First up is a half-hour peek behind the scenes courtesy of David Fury. It compiles footage snapped both during and between takes, compares that raw material to the polished product, and takes viewers into production meetings. We get a glimpse of the choreography, the actors belting it out in the recording studio, and the application of some of the make-up effects. It’s a candid look at what goes into making an episode. In addition, Joss Whedon offers his thoughts in a commentary.
The third disc includes another of the most entertaining and informative extras on this set, an hour-long panel discussion at the Academy of Television Arts and Sciences. It was taped on June 18th, 2002 with creator Joss Whedon, director of photography Raymond Stella, production designer Carey Meyer, show runner Marti Noxon, and cast members Nicholas Brendon, Alyson Hannigan, James Marsters, and Michelle Trachtenberg in attendance. The discussion revolves almost entirely around season six and its aftermath, focusing heavily on the musical, set design, taking characters to such a dark place, and the challenges of shooting a show like Buffy.
The last disc offers “Life Is the Big Bad” is a half-hour overview that takes a different approach to the material than those on previous Buffy boxes. Rather than just go episode by episode with their recaps, the featurette examines individual characters and what happens to them throughout the course of the season. The participants include most of the writing staff and a handful of actors — Joss Whedon, David Fury, Jane Espenson, Doug Petrie, David Solomon, Steven S. DeKnight, Drew Z. Greenberg, Rebecca Rand Kirshner, Michelle Trachtenberg, Alyson Hannigan, and Adam Busch. Another lengthy collection of interviews is the 43 minute “Buffy the Vampire Slayer – Television with a Bite”, a TVography that aired on A&E. The overview covers Buffy’s origins as a movie, its incarnation as a TV show that the major networks resisted, its rise to popularity and critical reception, crafting a spinoff, and the business of network leaping. A fantastic addition that Buffy fans have been waiting for.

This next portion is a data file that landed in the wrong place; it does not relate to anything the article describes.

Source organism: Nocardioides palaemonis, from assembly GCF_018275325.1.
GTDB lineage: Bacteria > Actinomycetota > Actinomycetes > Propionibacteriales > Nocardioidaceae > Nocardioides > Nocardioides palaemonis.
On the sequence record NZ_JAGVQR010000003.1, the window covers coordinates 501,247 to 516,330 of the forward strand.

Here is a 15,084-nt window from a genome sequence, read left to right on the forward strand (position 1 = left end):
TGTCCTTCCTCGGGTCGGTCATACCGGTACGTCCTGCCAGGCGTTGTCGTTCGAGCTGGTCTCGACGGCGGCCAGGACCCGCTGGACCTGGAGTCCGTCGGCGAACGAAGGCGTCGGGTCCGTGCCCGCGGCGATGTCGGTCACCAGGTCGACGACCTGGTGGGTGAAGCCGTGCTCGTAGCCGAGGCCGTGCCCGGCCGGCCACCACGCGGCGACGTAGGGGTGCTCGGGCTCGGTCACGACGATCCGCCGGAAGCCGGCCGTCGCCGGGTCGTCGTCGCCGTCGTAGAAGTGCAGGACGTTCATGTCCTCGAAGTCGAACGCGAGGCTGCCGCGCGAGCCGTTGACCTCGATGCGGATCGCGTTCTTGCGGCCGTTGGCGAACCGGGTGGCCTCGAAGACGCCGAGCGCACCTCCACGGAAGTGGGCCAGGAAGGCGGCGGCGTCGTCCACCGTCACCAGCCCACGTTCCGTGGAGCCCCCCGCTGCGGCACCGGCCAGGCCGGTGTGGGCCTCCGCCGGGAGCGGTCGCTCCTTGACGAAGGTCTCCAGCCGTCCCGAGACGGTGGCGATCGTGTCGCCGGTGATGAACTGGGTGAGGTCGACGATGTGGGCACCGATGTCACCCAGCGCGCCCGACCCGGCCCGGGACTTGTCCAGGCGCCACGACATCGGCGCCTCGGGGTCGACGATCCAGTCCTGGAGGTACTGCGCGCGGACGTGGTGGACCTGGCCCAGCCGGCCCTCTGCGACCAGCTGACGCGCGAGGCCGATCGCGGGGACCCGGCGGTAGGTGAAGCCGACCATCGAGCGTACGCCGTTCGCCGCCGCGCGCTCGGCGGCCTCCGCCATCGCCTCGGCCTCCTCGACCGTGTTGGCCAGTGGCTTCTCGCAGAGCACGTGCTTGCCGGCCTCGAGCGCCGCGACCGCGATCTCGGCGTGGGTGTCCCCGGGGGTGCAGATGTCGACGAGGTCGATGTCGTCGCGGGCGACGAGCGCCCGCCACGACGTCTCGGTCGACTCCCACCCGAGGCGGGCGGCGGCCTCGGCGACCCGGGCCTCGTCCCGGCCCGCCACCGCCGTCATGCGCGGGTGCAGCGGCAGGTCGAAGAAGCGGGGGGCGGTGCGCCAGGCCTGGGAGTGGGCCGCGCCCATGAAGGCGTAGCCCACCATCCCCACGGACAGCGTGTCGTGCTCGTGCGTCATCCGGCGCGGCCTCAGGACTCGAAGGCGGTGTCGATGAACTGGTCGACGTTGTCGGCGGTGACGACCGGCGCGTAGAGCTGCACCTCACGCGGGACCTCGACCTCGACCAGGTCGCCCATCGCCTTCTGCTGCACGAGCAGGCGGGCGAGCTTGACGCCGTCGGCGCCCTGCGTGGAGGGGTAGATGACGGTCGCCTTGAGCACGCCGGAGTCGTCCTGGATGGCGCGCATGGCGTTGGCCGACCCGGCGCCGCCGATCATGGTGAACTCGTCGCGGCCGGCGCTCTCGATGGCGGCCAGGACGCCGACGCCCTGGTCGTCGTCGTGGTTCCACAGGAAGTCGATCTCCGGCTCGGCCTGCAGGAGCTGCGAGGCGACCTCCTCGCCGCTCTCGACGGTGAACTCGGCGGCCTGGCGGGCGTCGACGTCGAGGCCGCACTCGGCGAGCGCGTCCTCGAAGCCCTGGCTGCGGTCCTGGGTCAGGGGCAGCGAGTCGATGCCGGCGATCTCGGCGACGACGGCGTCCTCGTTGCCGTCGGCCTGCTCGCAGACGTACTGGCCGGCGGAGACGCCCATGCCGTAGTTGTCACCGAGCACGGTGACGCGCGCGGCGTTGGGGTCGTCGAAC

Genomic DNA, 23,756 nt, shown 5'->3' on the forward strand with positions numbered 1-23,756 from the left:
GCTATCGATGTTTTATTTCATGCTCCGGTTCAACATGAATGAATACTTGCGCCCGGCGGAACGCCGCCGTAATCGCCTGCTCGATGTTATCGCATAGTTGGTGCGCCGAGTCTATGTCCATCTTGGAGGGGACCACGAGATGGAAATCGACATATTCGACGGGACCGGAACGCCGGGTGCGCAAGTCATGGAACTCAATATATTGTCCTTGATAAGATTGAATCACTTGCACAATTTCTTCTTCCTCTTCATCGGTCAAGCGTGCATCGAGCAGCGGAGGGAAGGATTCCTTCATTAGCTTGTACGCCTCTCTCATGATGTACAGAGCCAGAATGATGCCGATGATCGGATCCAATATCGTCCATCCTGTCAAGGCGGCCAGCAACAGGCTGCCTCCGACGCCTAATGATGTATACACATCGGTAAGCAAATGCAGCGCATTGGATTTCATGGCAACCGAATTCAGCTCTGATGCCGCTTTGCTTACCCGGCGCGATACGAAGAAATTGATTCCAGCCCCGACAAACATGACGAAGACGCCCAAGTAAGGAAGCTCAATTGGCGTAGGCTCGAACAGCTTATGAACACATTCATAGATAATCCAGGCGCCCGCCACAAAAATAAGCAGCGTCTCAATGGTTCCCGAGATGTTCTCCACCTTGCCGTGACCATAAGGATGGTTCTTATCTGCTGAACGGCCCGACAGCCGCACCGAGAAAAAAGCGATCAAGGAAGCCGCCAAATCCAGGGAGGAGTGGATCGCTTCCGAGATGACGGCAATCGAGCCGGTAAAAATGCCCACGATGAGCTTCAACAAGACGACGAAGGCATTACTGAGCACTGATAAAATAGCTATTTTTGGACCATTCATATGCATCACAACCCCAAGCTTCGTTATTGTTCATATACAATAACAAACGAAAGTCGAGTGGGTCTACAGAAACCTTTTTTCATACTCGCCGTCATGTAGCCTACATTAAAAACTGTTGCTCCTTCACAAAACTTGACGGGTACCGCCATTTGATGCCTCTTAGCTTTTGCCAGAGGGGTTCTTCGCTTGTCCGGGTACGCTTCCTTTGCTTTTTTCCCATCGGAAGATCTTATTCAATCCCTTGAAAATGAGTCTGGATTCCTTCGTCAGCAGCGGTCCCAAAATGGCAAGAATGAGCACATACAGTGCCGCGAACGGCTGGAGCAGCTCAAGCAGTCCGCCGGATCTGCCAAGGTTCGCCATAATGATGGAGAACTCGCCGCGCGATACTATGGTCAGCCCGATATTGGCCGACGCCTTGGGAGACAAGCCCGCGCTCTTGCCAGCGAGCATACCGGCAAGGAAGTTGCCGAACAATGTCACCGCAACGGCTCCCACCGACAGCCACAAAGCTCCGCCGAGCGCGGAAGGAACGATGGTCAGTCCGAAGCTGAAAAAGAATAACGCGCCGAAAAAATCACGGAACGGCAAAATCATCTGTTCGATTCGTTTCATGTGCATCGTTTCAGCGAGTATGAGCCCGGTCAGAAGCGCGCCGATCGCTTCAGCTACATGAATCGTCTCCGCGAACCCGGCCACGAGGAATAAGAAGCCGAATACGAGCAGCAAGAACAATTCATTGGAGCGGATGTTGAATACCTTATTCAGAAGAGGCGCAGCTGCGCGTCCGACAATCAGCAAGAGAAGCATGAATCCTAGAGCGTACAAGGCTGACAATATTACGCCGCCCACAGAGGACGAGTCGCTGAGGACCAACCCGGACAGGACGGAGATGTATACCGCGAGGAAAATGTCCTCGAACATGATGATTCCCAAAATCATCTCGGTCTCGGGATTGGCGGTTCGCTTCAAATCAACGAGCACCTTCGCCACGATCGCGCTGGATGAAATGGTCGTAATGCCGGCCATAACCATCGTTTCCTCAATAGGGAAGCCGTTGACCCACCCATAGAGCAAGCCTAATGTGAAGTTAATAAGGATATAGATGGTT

This penultimate season split the fans – some hated it, other loved it. I tend to fall into the latter – while not as intense as seasons 2, 3 and 5, this season takes the characters that we all know and love into darker corners. Given the level of talent in the Buffy-verse, this task was pulled off well. Also combined with the best behind the scenes features that a Buffy boxed set has ever offered, season six is a must own.
Special Features List
- Commentary by Marti Nixon and David Fury on ‘Bargaining’
- Commentary by writer/director Joss Whedon on ‘Once More, with Feeling’
- Commentary by Drew Z. Greenberg on ‘Smashed’
- Commentary by David Soloman and Rebecca Rand Kirshner on ‘Hell’s Bells’
- Commentary by Rick Rosenthal and Diego Gutierrez on ‘Normal Again’
- Commentary by James Contner and David Fury on ‘Grave’
- Behind-the-scenes featurettes
- Music videos: “I’ve got a Theory/Bunnies/We’re Together,” “I’ll Never Tell,” “Walk Through the Fire”
- Academy of Television Arts and Sciences panel discussion
- Interactive game trailer
- Easter eggs